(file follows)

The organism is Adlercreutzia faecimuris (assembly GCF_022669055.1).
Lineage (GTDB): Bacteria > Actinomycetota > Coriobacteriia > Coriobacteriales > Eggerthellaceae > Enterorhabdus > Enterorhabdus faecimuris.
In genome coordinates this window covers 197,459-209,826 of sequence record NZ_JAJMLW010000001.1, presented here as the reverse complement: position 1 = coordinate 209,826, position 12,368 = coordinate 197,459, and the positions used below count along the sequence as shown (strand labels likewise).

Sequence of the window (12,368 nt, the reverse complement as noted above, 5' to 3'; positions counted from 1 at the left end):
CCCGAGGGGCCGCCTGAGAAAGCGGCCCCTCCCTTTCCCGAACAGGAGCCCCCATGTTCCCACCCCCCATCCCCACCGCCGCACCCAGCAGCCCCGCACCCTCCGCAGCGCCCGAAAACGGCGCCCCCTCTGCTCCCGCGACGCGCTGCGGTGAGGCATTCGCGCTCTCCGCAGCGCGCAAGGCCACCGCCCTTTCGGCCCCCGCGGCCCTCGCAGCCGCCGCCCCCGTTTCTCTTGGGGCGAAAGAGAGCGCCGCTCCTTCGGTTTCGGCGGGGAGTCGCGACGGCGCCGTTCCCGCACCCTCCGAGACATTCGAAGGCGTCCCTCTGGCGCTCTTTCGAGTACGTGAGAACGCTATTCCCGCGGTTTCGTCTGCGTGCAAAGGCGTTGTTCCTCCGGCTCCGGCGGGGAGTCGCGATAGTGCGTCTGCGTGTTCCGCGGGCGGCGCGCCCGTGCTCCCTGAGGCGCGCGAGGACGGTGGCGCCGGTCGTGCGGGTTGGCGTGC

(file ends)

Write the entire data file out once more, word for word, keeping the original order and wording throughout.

The organism is Adlercreutzia faecimuris (assembly GCF_022669055.1).
Lineage (GTDB): Bacteria > Actinomycetota > Coriobacteriia > Coriobacteriales > Eggerthellaceae > Enterorhabdus > Enterorhabdus faecimuris.
In genome coordinates this window covers 197,459-209,826 of sequence record NZ_JAJMLW010000001.1, presented here as the reverse complement: position 1 = coordinate 209,826, position 12,368 = coordinate 197,459, and the positions used below count along the sequence as shown (strand labels likewise).

Sequence of the window (12,368 nt, the reverse complement as noted above, 5' to 3'; positions counted from 1 at the left end):
CCCGAGGGGCCGCCTGAGAAAGCGGCCCCTCCCTTTCCCGAACAGGAGCCCCCATGTTCCCACCCCCCATCCCCACCGCCGCACCCAGCAGCCCCGCACCCTCCGCAGCGCCCGAAAACGGCGCCCCCTCTGCTCCCGCGACGCGCTGCGGTGAGGCATTCGCGCTCTCCGCAGCGCGCAAGGCCACCGCCCTTTCGGCCCCCGCGGCCCTCGCAGCCGCCGCCCCCGTTTCTCTTGGGGCGAAAGAGAGCGCCGCTCCTTCGGTTTCGGCGGGGAGTCGCGACGGCGCCGTTCCCGCACCCTCCGAGACATTCGAAGGCGTCCCTCTGGCGCTCTTTCGAGTACGTGAGAACGCTATTCCCGCGGTTTCGTCTGCGTGCAAAGGCGTTGTTCCTCCGGCTCCGGCGGGGAGTCGCGATAGTGCGTCTGCGTGTTCCGCGGGCGGCGCGCCCGTGCTCCCTGAGGCGCGCGAGGACGGTGGCGCCGGTCGTGCGGGTTGGCGTGC